Modularity means many things, but its main advantages is to offer the producer the right tool at the right time. Just as instruments are intended to offer expression without distraction, Polymer is a new instrument borne of that model. And along with the other updates, the aim is to extend and focus the musician’s workflow when doing sound design, editing, and offering a world of wavetable. Welcome to Bitwig Studio 3.3.
New Features Overview:
Polymer, a Hybrid Modular Synthesizer
Polymer starts simple: pick an oscillator, a filter, and an envelope generator. Swapping out Grid modules within a dedicated synthesizer is both fast and quick, helping craft production-worthy sounds from minimal controls immediately.
Beside the three modules are a streamlined set of support parameters, such as a Filter Envelope Generator [FEG] that can also be freely routed to other parameters; a switchable Sub oscillator and Noise generator, which can either stay loud or be shaped by the FEG; a High-pass filter with variable slope; and gain, pan, and velocity sensitivity controls for each voice. And from this deceptively small package, a bouquet of synthesis is available:
- Phase distortion, using any of the five algorithms in the Phase-1 oscillator (with optional Formant injection); or try other morphing shapes with either Sine or Triangle and their Skew and Fold parameters
- Phase modulation [PM] (similar to frequency modulation [FM]), available in all seven oscillators by opening the purple phase modulation attenuator knob, which uses the Sub oscillator component as modulator; or produce self-modulation with Feedback in the Phase-1 oscillator
- Hard sync, available in all seven oscillators by using the Sub component as sync master, connected by clicking the ↑SYNC toggle; or by using the internal Sync controls on the PulseandSawtooth oscillators
- Pulse width modulation [PWM], by using the Pulse oscillator and controlling its pulse width with either of the two built-in envelopes, or any of Bitwig’s 36 modulator devices
- Wavetable, by modulating the Index of any file loading with the new Wavetable oscillator (more on that below)
- Unison approaches, ranging from simple stereo detune of any primary oscillator or the Sub; the Swarm oscillator’s stack of detunes waves; or the special unison modes built into Wavetable (again, more info below); or applying Bitwig Studio’s Voice Stacking technology to Polymer, allowing layering of any instrument and custom spread of any parameters (not just pitch)
- Subtractive by chasing any oscillator with one of five filters, including: both Sallen-Key and ladder style low-pass options (Low-pass SK and Low-pass LD); a state-variable filter (SVF) that includes high-pass, band-pass, and extreme resonance; the hybrid XP, inspired by Mr Oberheim and with 15 configurations; or a Comb filter, with resonance set in milliseconds and other-worldly tones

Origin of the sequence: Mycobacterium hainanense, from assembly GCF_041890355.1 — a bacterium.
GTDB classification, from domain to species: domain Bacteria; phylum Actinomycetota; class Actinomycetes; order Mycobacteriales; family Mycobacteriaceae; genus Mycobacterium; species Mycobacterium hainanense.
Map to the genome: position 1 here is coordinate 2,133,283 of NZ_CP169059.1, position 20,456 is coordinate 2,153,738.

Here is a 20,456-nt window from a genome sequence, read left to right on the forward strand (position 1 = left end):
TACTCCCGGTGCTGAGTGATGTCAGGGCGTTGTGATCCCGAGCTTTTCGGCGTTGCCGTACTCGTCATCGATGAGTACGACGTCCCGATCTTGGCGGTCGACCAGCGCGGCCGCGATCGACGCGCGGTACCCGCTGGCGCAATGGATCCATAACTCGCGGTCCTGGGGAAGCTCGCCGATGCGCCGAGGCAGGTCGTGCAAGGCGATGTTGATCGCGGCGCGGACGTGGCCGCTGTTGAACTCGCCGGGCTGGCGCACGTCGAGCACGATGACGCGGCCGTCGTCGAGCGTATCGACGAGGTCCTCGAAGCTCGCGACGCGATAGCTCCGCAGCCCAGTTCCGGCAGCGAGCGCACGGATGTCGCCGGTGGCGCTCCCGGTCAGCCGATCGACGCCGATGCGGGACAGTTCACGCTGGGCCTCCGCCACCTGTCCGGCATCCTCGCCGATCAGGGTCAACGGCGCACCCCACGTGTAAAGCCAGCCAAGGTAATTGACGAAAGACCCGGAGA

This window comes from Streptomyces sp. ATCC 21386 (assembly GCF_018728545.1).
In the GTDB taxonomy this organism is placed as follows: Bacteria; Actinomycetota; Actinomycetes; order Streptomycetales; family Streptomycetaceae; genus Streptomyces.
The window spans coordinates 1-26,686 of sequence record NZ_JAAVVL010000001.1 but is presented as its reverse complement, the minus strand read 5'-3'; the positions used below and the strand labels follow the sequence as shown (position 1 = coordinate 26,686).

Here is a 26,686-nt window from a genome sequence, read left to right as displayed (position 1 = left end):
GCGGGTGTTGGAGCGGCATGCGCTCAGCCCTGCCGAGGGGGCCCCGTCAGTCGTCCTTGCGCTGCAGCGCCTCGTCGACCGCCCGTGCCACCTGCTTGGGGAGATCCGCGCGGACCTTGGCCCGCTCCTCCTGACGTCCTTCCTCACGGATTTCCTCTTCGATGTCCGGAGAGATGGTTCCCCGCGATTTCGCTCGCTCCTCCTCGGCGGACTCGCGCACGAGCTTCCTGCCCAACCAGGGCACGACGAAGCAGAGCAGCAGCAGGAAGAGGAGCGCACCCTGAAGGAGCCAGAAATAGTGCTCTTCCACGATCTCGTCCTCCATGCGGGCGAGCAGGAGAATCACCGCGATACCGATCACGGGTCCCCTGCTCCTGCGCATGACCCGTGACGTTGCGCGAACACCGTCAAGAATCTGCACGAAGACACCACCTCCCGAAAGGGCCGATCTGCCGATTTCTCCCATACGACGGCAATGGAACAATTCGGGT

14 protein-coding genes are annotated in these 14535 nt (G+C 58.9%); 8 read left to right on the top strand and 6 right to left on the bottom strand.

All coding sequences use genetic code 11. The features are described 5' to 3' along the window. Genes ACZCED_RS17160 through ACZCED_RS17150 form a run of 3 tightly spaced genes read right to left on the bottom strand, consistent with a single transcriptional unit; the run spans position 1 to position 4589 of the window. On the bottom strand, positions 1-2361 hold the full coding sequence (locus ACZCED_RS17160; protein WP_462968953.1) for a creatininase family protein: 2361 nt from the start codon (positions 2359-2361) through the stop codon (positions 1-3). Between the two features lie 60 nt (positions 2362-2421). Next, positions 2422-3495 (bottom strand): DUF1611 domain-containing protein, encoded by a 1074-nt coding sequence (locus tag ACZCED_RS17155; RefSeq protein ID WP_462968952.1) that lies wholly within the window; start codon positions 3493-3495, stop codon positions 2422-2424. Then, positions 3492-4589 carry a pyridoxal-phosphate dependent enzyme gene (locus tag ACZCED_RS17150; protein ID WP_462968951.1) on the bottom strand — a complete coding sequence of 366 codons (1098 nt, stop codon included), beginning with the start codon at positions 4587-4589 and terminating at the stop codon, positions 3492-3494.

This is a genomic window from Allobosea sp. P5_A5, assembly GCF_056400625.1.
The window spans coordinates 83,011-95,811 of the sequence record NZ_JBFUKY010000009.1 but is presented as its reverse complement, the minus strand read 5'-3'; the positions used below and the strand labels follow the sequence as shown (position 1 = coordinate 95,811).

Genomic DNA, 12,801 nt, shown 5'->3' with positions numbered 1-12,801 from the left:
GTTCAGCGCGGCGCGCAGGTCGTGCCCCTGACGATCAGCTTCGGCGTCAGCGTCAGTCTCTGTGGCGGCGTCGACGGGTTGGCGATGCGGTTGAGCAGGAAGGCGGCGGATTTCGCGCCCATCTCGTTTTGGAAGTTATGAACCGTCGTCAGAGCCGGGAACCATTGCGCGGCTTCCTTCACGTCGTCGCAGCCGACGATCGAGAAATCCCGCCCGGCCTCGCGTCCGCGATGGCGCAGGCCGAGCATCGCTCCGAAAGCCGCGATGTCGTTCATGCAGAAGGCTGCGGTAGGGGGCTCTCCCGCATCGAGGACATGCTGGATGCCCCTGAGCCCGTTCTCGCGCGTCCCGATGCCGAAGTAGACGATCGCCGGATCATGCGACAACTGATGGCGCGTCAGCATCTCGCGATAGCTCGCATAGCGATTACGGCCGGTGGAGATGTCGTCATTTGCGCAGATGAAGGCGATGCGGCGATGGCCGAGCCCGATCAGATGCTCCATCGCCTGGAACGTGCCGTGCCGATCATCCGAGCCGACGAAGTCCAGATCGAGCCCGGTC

Each of these possibilities is between one and three clicks — and they are not exclusive. By placing Grid modules into a direct interface like Polymer, the trade is fewer overall parameters for more (and quicker) results.
But to duplicate a module, add a new idea, or just rewire the system, Polymer can also be converted to Poly Grid for complete control. Another advantage of modules, modulators, and FX devices that are truly members of one body.
New Wavetable Module
The Wavetable module brings another method of synthesis to Bitwig. True to The Grid, this oscillator can be controlled by stereo control signals, accessing different parts of a wavetable at once. And it offers three specially designed unison modes for making a small universe out of each note played:
- Fat is big, creating a flat pile of all detuned voices.
- Focused is targeted, keeping in-tune voices near the center and louder.
- Complex is magic, producing polyrhythms between voices (and providing smoother retriggering).
Wavetable is accessible both in The Grid and Polymer, providing a special visual browser for previewing wavetable files. So import any WT file, Serum- and WaveEdit-compatible WAV files, etc., and then see them all side-by-side with the factory content.
And Wavetable can even phase-align or disperse the harmonics of any file loaded, for some extra processing variety. Just one more oscillator module, with dramatic possibilities. Plus any WT file can be read directly, and Serum- and WaveEdit-compatible WAV files, etc., can be imported.
Two New Modulators
A couple new modulators made sense with this update’s feature set:
- Vibrato is an LFO tuned for this musical purpose. Since Polymer keeps the focus on sound design, having an LFO automatically controlled by mod wheel saves another five clicks. Or switch it to Pressure for full MPE use.
- Ramp takes the set time to go up (or down), which is nice when reading thru wavetables. Its other parameters are curve, total range, and looping, which changes this simple envelope into a per-note sequencer of sorts.